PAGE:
I used to compare J-man to other neurotypical kids his age.  There came a point when I sorta noticed that I stopped.  I am not sure why.  Maybe the gulf was so wide that there was no point.  Or maybe it was because I refocused on comparing J-man to J-man.  What have been his developmental steps?  How has he changed from where he was to where he is?  What is better, or even just different?  What are the 'green flags' he is flying, and how can we build on those?  I live in that place, most days.  It is a good place to live.

Today, while I was in my bedroom getting dressed, I heard J-man on the monitor in his room.  He had his new book, There's A Mouse in the House, on his bed and he was reading it.  Word for mother-loving word.  As I was listening to him in his broken speech, I realized that indeed, he was reciting the story nearly perfectly.  I peeked around the corner into his room and there he was, using his finger to follow each word.  Was he actually 'reading' it?  Or had he just memorized the story?  I am not sure I care, to be honest.  He was 'reading'.  I was so excited that I fetched the videocamera and tried to get him to read it again.  Alas, it was not to be... but that was ok.  Instead, I got this little snippet of video that is classic J-man.

What you need to know about this video is this:  I believe that he is telling me about watching Netflix and Power Rangers.  He is telling me a story about that.  I think he might also be telling me that after watching Power Rangers we are going to Target.  Then I try and push the story thing (stupid adult agenda!)...  but not too hard I hope.  He tells me he loves books.  And that he wants a different one.  And that he wants to go to Target.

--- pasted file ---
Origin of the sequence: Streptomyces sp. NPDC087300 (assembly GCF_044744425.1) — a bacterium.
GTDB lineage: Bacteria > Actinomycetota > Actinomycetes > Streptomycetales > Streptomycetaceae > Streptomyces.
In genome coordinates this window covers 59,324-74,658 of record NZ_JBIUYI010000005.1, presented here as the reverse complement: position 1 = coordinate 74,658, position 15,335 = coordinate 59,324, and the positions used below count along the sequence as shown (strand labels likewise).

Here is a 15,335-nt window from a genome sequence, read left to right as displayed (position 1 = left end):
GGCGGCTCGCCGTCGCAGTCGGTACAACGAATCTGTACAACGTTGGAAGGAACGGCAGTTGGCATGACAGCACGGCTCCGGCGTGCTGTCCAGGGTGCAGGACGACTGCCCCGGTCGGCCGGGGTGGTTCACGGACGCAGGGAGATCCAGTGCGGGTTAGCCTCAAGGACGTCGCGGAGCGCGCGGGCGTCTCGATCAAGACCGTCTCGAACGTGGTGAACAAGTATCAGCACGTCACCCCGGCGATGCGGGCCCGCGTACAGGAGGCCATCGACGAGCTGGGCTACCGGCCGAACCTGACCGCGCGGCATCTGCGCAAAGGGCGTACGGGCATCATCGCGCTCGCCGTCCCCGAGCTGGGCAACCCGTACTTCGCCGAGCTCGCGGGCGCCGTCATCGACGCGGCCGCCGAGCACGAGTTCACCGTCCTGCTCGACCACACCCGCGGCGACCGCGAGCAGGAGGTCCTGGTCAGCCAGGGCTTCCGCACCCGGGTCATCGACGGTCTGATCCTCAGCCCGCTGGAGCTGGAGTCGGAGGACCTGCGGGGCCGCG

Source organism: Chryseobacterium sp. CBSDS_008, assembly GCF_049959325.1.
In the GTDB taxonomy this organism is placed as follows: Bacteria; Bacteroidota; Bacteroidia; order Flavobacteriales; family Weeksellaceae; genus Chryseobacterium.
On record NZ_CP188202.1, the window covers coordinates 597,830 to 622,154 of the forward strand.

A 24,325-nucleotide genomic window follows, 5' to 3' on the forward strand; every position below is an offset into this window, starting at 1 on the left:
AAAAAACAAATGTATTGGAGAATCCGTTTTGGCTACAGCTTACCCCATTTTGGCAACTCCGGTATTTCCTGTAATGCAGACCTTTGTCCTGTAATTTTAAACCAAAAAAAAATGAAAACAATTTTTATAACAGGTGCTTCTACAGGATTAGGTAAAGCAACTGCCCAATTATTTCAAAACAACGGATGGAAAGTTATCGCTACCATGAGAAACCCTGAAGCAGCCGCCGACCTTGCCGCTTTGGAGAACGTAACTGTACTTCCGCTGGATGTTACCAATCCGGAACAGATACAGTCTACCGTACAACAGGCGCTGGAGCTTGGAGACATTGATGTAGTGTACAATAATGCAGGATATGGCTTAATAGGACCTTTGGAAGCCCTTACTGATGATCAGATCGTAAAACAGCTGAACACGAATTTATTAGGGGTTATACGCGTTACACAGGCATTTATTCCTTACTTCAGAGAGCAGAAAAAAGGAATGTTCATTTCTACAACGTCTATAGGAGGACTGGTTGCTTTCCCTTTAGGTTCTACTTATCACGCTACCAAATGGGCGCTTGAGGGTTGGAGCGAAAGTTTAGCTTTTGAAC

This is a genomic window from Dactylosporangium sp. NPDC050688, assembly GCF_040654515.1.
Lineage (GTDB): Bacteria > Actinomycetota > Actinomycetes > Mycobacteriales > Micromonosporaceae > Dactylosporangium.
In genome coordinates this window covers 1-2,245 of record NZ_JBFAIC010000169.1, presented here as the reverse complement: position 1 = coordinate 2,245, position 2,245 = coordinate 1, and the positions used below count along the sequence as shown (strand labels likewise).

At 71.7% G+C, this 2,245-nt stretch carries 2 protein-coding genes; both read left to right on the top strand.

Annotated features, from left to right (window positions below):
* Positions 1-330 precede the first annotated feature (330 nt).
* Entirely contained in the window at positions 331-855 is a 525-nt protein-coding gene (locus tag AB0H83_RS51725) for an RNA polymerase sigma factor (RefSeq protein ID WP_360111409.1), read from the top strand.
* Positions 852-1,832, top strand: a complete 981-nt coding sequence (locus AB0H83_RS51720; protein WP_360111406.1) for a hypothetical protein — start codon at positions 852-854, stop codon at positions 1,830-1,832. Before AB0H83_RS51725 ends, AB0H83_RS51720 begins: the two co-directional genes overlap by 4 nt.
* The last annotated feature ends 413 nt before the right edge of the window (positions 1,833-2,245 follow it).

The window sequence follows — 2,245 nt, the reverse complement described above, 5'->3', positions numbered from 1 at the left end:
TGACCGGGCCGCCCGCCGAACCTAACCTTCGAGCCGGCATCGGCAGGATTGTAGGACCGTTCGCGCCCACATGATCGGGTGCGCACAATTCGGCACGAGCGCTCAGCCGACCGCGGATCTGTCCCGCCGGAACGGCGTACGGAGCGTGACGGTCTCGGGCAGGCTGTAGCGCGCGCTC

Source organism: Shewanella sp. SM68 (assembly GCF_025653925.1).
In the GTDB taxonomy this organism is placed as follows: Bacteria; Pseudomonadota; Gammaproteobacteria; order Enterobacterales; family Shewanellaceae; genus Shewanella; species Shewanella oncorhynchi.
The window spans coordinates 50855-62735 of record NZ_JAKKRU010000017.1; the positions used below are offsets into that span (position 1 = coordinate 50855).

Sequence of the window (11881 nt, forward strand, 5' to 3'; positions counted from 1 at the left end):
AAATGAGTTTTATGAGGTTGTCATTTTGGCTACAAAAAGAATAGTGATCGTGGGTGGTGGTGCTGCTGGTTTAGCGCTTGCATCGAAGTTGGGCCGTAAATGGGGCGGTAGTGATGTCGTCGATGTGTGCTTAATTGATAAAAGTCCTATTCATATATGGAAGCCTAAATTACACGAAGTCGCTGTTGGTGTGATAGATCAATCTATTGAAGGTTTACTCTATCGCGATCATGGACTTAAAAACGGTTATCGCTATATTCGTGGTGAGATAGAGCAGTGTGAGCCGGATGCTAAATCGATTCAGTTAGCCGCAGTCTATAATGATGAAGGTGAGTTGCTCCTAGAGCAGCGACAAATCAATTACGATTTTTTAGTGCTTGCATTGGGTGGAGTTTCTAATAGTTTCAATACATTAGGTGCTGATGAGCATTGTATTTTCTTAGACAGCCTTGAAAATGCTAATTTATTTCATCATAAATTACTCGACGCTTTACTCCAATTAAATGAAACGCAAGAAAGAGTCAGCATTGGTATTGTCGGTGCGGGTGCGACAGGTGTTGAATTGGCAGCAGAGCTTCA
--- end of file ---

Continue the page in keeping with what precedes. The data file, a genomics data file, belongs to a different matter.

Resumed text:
What you will notice is that there are times... many times... that it doesn't seem like he is really saying anything.  And maybe he isn't.  Maybe he is making noise to fill in for words that he knows should be there.  But I think... my gut tells me... that in his head those words ARE there, but his mouth cannot get them out.  So I treat all of his speech as intentional and deliberate.  He is communicating with me.  He is telling me something.  Even when he doesn't speak, he is communicating with intention.  I guess I believe all ASD people are.  We just need to be smart enough to bridge the gap to meet them halfway.

Thursday, December 22, 2011

Progress in Pictures

What a difference a year (or two) makes...

Two Years Ago

Hated Santa

Last Year
As close as he would get

Christmas Party, This Year

He said "Hi 'Anta"

Sunday, December 18, 2011

The Thinking Person's Guide to Autism